Back on the local front.
Health authorities here are hoping to secure vaccines for about 90-percent of the population.
For more on these intentions I have Kim Dami here in the studio.
Welcome back Dami.

Good afternoon, Sunhee.

Do start us off with the government’s announcement earlier today on vaccine procurement.

The Korean government says it is looking to secure enough vaccines for 44 million people.
That’s 14 more million than what the government had originally planned.

“The government has secured enough vaccines for 10 million people through the COVAX facility. The government will pre-order 64 million doses for 34 million people from global drugmakers.

The government will each purchase 20 million doses from AstraZeneca, Pfizer and Moderna, which require two shots per person.
Another four million will be secured from Johnson & Johnson’s, which requires one shot.
Park said the health ministry has already signed a deal with AstraZeneca and will proceed contracts with the three other companies later this month.
Now, the vaccines for 44 million people will be able to cover almost 90 percent of the country’s population.
It is expected to be shipped as early as February, but details of the vaccination program like the exact vaccination date are yet to be decided.
The health minister noted that the effects of the vaccination program could be maximized if it began in the latter half of next year.
The most vulnerable groups like the elderly and frontline healthcare workers will be the first to get vaccinated.
The health ministry will also create a task force to oversee the nationwide vaccine program like cold chain management for vaccines that require low storage temperatures.

Meanwhile President Moon Jae-in has ordered the government to DEPLOY all of its resources to contain the latest outbreak?

Right, President Moon stressed that the situation is more serious than ever, warning of an uncontrollable nationwide pandemic if the virus cannot be swiftly contained.

“I feel remorseful and heavy in my heart when I think of the struggles that people will face due to the heightened social distancing measures. The government will spare no effort to curb the spread of COVID-19, and this may be the last great challenge we have to overcome before vaccines and treatments become widely available.

President Moon has also ordered the government to mobilize all available manpower, including civil servants, the military and police — to strengthen Korea’s contact-tracing capacity and to extend the operating hours of COVID-19 screening centers to include late-evenings and weekends.
Large-scale drive-through test centers will also be set up in the Greater Seoul area.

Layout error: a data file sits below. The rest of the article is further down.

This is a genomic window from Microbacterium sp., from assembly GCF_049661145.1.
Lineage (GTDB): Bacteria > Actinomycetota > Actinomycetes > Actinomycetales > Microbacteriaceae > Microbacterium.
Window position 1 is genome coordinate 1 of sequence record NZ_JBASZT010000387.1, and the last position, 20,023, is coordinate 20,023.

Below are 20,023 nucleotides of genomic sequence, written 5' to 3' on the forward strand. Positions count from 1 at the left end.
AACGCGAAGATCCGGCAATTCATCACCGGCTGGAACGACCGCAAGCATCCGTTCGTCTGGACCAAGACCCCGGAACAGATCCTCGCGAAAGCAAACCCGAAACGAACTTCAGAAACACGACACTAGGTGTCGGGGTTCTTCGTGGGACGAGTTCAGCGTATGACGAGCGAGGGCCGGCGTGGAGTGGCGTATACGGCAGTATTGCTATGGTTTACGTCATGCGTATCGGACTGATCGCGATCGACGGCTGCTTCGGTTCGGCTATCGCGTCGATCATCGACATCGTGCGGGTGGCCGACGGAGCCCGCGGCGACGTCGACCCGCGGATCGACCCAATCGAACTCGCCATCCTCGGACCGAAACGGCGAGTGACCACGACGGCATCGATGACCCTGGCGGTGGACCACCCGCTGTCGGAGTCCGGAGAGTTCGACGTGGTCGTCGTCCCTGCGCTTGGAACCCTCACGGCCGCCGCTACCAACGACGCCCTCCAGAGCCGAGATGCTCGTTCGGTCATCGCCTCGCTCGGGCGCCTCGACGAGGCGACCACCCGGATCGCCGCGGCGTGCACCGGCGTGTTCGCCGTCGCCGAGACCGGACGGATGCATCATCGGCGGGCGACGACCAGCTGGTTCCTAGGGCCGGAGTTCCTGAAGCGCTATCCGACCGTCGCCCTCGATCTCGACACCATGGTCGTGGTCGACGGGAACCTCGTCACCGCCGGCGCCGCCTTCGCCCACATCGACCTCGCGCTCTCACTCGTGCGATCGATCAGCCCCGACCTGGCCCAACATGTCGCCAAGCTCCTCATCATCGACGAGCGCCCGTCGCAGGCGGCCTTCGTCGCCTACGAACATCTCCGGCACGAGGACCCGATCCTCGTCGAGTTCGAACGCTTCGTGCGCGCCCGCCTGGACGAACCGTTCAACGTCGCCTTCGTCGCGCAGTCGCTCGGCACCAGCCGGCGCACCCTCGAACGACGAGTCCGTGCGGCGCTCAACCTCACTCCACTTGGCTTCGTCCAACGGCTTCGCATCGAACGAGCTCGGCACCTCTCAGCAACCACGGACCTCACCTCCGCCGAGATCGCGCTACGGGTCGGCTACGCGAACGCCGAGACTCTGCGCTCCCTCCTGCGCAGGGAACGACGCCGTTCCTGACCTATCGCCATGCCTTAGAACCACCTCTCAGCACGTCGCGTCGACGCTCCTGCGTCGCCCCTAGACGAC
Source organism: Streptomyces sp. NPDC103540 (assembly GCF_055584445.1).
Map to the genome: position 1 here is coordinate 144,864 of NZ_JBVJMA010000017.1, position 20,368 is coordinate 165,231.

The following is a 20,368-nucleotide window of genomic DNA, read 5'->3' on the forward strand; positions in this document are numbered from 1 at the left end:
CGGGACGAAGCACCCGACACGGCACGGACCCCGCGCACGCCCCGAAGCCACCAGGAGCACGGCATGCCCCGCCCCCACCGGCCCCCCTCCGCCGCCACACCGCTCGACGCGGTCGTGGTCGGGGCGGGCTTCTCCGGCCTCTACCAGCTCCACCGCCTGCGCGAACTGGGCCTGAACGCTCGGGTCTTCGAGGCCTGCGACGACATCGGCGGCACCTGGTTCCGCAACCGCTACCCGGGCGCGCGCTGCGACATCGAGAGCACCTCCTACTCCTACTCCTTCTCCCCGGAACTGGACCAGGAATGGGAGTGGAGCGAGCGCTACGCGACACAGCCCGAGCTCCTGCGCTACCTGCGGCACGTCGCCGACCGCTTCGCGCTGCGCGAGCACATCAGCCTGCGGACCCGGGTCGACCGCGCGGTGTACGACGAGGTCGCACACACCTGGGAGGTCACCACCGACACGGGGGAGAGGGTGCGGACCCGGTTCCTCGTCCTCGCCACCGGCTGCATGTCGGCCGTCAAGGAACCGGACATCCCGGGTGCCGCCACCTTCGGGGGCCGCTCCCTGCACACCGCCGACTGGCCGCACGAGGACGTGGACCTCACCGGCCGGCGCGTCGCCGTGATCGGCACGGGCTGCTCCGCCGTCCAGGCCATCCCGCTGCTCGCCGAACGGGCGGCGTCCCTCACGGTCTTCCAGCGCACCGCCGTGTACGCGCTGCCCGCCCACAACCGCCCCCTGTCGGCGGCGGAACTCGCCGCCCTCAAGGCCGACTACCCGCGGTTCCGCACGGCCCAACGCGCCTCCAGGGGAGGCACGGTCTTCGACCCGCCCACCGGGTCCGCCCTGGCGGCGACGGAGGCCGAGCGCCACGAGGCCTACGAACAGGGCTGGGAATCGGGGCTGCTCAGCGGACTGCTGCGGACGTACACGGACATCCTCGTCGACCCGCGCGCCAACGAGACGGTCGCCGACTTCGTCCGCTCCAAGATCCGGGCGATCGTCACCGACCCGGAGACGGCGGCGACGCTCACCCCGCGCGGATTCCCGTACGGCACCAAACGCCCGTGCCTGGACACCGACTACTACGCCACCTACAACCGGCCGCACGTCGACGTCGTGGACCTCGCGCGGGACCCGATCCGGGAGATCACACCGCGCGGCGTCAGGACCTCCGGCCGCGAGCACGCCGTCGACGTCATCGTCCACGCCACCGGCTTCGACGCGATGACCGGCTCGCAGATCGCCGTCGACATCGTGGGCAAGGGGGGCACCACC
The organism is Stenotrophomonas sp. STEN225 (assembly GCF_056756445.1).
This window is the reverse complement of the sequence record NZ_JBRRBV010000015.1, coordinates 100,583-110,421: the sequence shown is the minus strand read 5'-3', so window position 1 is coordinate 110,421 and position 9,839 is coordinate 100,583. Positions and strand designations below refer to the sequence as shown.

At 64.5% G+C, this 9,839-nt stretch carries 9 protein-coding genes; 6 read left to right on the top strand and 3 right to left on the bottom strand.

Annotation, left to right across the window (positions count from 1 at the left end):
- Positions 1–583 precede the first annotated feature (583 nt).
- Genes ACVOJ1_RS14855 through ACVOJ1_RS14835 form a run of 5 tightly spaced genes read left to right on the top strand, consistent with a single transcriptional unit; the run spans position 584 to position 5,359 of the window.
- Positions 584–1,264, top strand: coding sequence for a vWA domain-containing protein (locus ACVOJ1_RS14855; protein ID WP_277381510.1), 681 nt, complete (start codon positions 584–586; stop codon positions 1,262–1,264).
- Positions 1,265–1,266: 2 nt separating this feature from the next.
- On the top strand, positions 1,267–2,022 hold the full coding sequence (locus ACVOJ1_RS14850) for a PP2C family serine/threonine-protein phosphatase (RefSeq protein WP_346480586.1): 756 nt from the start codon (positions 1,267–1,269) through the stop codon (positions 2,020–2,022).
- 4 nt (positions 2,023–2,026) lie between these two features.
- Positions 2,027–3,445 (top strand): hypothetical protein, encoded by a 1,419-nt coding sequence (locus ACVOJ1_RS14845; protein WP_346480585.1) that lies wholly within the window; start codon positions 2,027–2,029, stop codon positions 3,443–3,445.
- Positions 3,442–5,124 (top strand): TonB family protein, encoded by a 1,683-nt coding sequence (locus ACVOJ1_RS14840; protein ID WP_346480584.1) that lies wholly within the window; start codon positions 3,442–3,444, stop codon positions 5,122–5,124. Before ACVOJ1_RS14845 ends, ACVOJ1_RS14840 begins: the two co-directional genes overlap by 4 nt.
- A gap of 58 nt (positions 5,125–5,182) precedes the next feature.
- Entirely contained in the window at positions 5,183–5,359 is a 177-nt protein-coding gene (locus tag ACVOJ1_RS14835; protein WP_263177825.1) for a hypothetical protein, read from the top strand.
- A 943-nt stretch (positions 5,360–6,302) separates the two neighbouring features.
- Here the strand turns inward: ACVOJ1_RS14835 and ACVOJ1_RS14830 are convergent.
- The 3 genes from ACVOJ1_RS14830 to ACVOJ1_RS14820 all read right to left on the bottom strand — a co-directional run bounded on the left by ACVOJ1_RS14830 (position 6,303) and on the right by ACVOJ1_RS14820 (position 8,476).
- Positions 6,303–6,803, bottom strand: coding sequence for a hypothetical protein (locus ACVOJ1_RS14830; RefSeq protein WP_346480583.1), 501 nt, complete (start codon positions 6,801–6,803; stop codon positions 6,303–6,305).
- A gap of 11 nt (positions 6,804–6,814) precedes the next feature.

Korea will also roll out “rapid antigen tests” in the capital area starting next week.
The test results come out within 15 minutes, with more than 90 percent accuracy, compared to the existing RT-PCR tests which take about six hours.
The president urged people to get tested if they suspect they have the virus, even if they don’t have symptoms and called on them to avoid gatherings and travel, especially ahead of the Christmas holiday season.

And starting today the greater Seoul area is now subject to level 2.5 social distancing measures.
Tell us a bit about the enhanced precautions.

Right, level two.five social distancing is the second highest in the country’s five-stage alert system .
That means thousands of establishments must close and operations of many others will be restricted.
And that includes gyms.

“The main problem is that gym users need to exercise for at least three weeks to have a routine. But with the government issuing restrictions almost every three weeks, customers are losing the desire to work out, which has made it hard for us to run this business.”

On top of that, singing rooms were allowed to open until 9 PM, but now they’ll be completely closed for three weeks.
And 9 PM closing times will apply to movie theaters, internet cafes, hair salons and department stores.
Weddings and funerals are limited to 50 people, and places of worship can only hold virtual religious services.
Restrictions on coffee shops and restaurants will remain in place — meaning take-out only for cafes and delivery services for restaurants after 9 PM.
Despite many places being shut again, one person thinks these tougher measures are necessary.

“I think the stricter social distancing measures are a good idea because we’ve seen a rising number of cases since Halloween in October. I think it’s better to have restrictions in place now that we’re approaching the holidays.”

In the meantime, health authorities have warned that daily caseloads could top the 1,000 mark, which could lead to the adoption of level 3 distancing measures.

Alright, thanks for joining us today.

My pleasure.

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